A Change in Perspective: My Visit to Sialkot, Pakistan

Here in my birth city of Sialkot, Pakistan about 90% of women wear traditional Islamic clothing (hijab with jilbab) while the rest wear the traditional shalwar kameez with some wearing the hijab with it and others not. So it’s relatively a very conservative city.

A few days ago I went to the marketplace with my mom and we came across a woman who was dressed very Western (small tight shirt and tight pants). She was clearly dressed outside the norm of her surrounding culture. She was sticking out like a weed and everyone could point her out. No one said anything and just let her be even though there was this feeling of discomfort and disagreement in the atmosphere (though some men were checking her out as well).

This made me realize how in the West it’s exactly the opposite. The woman in the Islamic traditional clothing is the one sticking out and the “odd ball”. She is the one from whom others feel discomfort because she is dressed outside the cultural norm. They may let her be but there is an atmosphere of discomfort and disagreement with her.

It made me think how similar humans are in their behavior. We point fingers at other cultures but behave exactly the same way in a different context. Also that most people, even when they disagree, will allow people to just be.

This is not to say we shouldn’t discuss our differences but that dialogue must consist of mutual respect.

Story of a Poor Afghan Girl in Pakistan

In the West, I always find Muslim relief organizations using images of poor children to raise money. I’ve always wanted to speak to them, to understand where they came from, and how they ended up in their plight. Coincidentally, during my visit to Pakistan I ran into three sisters (ages 7, 9, 10) and decided to have a 20-30 min conversation with them. They were selling coloring books car to car for $50 rupees ($0.50 U.S. dollars). They caught my attention when they were chowing down a plate of food that was donated to them as if they hadn’t eaten in a while.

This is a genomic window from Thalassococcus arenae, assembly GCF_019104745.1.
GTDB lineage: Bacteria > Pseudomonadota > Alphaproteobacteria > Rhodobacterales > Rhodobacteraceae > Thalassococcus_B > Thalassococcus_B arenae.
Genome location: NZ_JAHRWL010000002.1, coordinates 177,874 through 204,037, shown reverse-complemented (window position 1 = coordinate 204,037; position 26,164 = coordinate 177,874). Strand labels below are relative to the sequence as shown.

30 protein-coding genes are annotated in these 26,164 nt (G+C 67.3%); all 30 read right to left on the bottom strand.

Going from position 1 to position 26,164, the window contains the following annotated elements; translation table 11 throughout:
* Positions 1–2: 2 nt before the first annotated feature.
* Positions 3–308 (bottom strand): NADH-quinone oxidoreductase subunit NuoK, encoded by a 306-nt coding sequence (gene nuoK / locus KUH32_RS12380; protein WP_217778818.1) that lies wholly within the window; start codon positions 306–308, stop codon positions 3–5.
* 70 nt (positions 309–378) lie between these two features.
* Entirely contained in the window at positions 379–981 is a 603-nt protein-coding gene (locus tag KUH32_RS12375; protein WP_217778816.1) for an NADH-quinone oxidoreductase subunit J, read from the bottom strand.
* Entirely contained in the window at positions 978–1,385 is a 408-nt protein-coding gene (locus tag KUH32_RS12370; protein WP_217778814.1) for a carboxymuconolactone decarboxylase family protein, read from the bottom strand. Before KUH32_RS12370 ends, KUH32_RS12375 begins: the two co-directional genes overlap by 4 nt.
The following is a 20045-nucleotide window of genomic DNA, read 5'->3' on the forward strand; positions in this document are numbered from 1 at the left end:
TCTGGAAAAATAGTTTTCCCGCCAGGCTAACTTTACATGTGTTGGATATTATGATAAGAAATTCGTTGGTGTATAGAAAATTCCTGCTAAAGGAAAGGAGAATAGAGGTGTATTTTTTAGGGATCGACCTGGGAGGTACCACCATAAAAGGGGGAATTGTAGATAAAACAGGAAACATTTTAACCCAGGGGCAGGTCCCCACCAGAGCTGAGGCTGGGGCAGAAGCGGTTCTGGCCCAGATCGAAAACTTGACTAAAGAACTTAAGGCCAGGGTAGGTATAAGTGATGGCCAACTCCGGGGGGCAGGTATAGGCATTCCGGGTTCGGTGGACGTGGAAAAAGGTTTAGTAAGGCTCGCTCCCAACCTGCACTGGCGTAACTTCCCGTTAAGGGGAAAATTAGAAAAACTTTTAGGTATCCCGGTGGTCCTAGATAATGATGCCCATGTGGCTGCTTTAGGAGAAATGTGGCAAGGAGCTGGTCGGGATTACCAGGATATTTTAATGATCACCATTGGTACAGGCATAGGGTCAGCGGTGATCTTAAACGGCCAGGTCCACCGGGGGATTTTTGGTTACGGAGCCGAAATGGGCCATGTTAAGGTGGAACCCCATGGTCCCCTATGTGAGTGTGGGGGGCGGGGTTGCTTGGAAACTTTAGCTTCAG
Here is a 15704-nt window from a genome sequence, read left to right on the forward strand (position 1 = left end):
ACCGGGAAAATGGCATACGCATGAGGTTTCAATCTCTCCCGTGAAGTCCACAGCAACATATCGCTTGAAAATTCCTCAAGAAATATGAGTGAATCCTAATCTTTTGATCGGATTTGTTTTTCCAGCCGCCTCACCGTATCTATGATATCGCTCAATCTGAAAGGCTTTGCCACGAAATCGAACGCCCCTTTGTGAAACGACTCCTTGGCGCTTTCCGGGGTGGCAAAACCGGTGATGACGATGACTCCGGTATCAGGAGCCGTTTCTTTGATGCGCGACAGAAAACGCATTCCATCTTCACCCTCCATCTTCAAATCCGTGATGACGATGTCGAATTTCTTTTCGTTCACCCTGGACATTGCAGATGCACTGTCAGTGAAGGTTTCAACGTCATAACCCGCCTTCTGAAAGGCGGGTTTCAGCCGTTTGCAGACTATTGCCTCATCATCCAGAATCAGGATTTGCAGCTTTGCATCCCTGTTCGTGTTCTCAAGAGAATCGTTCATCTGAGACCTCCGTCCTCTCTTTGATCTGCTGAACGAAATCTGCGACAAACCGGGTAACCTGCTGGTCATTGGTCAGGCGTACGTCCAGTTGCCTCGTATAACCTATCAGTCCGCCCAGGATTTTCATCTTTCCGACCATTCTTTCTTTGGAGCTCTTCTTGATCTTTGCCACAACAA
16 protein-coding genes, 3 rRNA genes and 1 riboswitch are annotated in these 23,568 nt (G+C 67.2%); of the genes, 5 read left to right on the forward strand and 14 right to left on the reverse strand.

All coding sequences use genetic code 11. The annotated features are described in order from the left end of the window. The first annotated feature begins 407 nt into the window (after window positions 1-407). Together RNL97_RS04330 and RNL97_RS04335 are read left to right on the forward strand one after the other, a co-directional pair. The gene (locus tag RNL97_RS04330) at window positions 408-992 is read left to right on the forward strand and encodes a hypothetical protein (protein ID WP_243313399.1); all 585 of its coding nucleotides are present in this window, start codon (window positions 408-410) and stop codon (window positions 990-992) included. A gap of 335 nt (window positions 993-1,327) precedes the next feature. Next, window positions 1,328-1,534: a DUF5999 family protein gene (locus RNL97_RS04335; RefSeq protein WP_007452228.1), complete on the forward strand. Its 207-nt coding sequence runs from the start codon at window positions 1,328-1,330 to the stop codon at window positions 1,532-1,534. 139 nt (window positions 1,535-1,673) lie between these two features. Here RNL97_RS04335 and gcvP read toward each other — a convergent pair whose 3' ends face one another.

I spoke to the oldest, Farzana, and this is her story:

“My family and I migrated from Afghanistan about a year ago due to war and poverty. Our father is old and sick and cannot work. I have an older sister that helps my parents and a baby brother. I have an uncle here as well but he doesn’t really help us because he barely makes for his own kids.

We used to have a donkey which we used to carry things from place to place for cash but it died a while back. Now we sell these books which we buy for $30 rupees and sell for $50 rupees. At first we were begging but then our parents said that is not honorable and to sell something. We make about 700 rupees a day ($7 US).

We used to go to school that was close to our old house but then a policeman came and knocked it down including our house. He said this is not our country and to go back to Afghanistan where we belong (there is very strong racism against Pashtun people in Pakistan). We tried to tell him that we are poor and helpless but he didn’t care. So we were forced to move and abandon education. I cried a lot at first when the school was destroyed.

Most people here are polite to us but some are rude as well.”